Born of Persuasion
Born of Persuasion
Tyndale House Publishers
The deeper you wade into some stories, the more complex the riddle grows...does that not sound utterly intriguing? After reading the book description and the author's bio, I had very, very high expectations for this book. In the end, I am completely confused about what I think of it.
The year is 1838, and seventeen-year-old Julia Elliston’s position has never been more fragile. Orphaned and unmarried in a time when women are legal property of their fathers, husbands, and guardians, she finds herself at the mercy of an anonymous guardian who plans to establish her as a servant in far-off Scotland.
With two months to devise a better plan, Julia’s first choice to marry her childhood sweetheart is denied. But when a titled dowager offers to introduce Julia into society, a realm of possibilities opens. However, treachery and deception are as much a part of Victorian society as titles and decorum, and Julia quickly discovers her present is deeply entangled with her mother’s mysterious past. Before she knows what’s happening, Julia finds herself a pawn in a deadly game between two of the country’s most powerful men. With no laws to protect her, she must unravel the secrets on her own. But sometimes truth is elusive and knowledge is deadly.
The mystery was intriguing, but confusing...sometimes in a good way, and other times not so much. I was never sure which characters to like...or which characters I was supposed to like. (For instance, I sort of liked Edward...much more than Mr. Macy, anyway, who from the beginning I found to be really creepy. And yet, even so there were little glimpses of Mr. Macy that I liked.) Am I the only one who wanted to know more about Mr. Greenham? For some reason he was one of the characters I was interested in the most.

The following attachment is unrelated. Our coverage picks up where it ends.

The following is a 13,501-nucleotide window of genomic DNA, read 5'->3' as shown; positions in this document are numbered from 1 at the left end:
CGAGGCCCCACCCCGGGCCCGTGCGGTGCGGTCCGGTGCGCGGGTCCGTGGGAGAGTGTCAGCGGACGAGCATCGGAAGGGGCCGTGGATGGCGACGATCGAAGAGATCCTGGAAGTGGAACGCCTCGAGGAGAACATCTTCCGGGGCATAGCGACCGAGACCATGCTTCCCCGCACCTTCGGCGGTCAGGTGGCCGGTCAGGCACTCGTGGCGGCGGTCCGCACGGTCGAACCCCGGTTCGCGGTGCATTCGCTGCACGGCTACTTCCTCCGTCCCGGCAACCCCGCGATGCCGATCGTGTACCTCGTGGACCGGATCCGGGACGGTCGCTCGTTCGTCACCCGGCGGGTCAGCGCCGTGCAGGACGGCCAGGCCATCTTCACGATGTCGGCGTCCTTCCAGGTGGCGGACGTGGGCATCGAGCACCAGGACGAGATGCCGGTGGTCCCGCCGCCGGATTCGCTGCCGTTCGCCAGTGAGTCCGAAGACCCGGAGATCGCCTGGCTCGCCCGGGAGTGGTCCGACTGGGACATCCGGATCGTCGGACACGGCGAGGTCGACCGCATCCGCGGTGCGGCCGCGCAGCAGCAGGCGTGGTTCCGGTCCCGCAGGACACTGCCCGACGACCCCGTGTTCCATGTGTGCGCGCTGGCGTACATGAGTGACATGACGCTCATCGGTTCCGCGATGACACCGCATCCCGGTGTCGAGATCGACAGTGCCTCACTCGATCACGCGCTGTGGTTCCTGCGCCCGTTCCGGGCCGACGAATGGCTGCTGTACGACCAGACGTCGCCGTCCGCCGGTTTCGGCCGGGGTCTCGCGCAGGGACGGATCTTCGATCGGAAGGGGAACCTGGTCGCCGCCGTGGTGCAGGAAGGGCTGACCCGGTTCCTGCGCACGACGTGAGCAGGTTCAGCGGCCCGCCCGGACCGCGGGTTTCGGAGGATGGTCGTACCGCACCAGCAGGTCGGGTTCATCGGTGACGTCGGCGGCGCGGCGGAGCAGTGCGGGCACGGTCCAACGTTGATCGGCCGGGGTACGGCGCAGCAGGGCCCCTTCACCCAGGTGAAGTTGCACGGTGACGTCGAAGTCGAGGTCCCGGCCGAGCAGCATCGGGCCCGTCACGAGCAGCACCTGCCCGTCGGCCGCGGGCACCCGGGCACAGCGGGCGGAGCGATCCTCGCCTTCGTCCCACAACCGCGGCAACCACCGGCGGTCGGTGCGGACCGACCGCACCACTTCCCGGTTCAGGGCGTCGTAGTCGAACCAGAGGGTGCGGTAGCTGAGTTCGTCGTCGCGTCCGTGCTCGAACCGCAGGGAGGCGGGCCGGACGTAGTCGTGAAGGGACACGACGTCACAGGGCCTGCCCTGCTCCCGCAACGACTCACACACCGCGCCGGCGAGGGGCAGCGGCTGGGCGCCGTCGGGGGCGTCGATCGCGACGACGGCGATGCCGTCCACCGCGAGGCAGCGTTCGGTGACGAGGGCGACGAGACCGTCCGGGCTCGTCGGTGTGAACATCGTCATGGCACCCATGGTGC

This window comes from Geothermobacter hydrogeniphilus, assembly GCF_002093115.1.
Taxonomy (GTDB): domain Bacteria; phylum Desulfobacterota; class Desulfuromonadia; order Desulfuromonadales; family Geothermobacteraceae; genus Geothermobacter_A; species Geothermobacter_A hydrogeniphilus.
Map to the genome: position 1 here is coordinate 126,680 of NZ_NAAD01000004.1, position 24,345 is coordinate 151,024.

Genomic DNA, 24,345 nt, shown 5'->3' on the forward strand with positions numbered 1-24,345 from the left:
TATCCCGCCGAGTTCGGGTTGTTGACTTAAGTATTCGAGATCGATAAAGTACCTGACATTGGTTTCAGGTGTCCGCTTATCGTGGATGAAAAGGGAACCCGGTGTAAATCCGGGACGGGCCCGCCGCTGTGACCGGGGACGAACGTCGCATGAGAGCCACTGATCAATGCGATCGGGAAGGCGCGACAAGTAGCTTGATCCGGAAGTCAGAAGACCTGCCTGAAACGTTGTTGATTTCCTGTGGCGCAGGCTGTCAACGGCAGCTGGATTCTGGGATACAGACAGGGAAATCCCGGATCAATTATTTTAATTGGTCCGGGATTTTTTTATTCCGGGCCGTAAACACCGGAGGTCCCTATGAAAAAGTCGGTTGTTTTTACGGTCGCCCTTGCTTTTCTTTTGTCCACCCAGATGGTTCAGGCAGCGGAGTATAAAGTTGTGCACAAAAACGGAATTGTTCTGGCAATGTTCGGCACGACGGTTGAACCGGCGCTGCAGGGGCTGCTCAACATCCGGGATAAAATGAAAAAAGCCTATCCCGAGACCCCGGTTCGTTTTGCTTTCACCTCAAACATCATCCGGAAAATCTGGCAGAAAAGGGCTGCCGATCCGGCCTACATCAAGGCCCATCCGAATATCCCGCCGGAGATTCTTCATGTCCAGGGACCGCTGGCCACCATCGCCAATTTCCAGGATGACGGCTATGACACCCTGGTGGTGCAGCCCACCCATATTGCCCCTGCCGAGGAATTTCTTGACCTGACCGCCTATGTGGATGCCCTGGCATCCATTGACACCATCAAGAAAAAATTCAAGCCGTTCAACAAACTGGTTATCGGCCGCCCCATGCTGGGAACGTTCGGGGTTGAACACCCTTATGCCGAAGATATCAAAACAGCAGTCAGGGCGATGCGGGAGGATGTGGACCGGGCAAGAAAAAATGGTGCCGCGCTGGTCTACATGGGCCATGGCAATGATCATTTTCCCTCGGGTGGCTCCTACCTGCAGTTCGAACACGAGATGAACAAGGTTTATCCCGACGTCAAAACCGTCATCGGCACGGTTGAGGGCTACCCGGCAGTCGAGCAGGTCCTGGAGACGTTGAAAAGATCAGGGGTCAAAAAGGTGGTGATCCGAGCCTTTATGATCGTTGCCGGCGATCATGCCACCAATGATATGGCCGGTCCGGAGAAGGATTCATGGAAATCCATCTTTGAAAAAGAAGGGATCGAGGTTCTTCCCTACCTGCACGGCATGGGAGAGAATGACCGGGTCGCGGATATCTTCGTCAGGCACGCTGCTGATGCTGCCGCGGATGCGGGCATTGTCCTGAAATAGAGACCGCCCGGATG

There was a sort of mastery and power about this book that I haven't come across often, but some things just puzzled me. I never really connected with Julia; Rissi mentioned on her blog that Julia seemed more like the narrator than the protagonist. For a story written in first person, I felt like the reader didn't get to really know Julia very well, and sometimes the story seemed a little stagnant, although it picked up in the end.
As the reader, many questions are left unanswered, and I am looking forward to the next book. However, this novel was a little dark (It's not compared to the Bronte's Gothic novels for nothing) and I didn't care for the stormy romance with the mysterious man- but maybe that's just my taste in books.
I received this book for free in exchange for my honest review.